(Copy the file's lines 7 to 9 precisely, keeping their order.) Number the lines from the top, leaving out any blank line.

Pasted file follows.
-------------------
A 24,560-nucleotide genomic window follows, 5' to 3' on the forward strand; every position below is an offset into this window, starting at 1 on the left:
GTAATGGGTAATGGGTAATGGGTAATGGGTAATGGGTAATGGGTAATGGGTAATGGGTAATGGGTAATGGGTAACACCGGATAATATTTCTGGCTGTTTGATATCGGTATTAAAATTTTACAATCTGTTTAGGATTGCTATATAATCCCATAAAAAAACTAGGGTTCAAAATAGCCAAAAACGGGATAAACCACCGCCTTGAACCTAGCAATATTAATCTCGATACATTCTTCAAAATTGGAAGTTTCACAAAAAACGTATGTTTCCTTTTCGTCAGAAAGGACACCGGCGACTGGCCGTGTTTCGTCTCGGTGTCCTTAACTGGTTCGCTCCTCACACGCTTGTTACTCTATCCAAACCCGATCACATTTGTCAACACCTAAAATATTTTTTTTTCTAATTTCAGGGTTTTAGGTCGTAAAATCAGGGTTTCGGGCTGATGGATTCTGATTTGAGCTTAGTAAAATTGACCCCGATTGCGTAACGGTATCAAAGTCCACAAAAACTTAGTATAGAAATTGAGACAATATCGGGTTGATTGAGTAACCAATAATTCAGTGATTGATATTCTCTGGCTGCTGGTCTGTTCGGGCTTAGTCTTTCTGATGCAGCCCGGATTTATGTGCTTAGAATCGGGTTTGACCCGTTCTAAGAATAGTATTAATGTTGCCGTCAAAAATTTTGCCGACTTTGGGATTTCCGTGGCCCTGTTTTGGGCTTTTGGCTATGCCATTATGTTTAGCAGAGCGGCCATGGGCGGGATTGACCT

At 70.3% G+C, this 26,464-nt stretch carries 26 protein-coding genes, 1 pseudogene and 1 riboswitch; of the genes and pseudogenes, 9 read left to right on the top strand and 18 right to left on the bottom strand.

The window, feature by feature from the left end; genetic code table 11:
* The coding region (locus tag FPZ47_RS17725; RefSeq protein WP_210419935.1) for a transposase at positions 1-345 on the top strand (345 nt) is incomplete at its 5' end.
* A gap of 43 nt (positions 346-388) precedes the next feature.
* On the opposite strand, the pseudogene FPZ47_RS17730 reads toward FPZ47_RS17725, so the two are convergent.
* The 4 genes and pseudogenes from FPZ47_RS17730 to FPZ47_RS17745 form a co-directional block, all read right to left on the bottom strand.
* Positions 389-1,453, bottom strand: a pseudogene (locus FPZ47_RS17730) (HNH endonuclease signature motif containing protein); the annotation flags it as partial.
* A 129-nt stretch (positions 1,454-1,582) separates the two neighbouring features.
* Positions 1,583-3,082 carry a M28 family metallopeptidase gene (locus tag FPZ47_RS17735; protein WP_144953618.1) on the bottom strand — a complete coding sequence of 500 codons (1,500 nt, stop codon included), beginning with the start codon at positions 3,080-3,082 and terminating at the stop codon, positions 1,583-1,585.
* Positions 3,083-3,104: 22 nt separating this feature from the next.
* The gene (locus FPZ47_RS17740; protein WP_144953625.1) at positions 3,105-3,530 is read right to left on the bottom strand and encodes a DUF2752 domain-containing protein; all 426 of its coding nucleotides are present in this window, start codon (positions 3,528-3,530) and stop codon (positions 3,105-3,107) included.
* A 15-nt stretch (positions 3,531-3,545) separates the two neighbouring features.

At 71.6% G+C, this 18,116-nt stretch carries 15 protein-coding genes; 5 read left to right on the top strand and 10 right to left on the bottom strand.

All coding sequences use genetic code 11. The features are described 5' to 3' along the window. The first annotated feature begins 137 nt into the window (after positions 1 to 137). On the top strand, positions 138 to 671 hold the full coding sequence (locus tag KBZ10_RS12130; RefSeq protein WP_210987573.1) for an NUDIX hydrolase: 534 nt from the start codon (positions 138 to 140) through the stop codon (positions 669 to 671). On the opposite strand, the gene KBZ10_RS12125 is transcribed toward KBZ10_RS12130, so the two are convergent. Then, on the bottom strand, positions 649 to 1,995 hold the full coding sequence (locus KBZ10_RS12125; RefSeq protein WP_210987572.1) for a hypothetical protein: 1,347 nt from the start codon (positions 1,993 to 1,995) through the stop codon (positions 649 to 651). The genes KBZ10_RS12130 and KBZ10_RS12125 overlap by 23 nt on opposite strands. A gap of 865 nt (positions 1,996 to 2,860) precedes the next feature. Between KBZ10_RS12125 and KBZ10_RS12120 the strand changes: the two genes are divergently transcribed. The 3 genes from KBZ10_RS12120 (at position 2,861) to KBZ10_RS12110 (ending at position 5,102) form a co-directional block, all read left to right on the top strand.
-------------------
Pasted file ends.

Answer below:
* On the opposite strand, the pseudogene FPZ47_RS17730 reads toward FPZ47_RS17725, so the two are convergent.
* The 4 genes and pseudogenes from FPZ47_RS17730 to FPZ47_RS17745 form a co-directional block, all read right to left on the bottom strand.
* Positions 389-1,453, bottom strand: a pseudogene (locus FPZ47_RS17730) (HNH endonuclease signature motif containing protein); the annotation flags it as partial.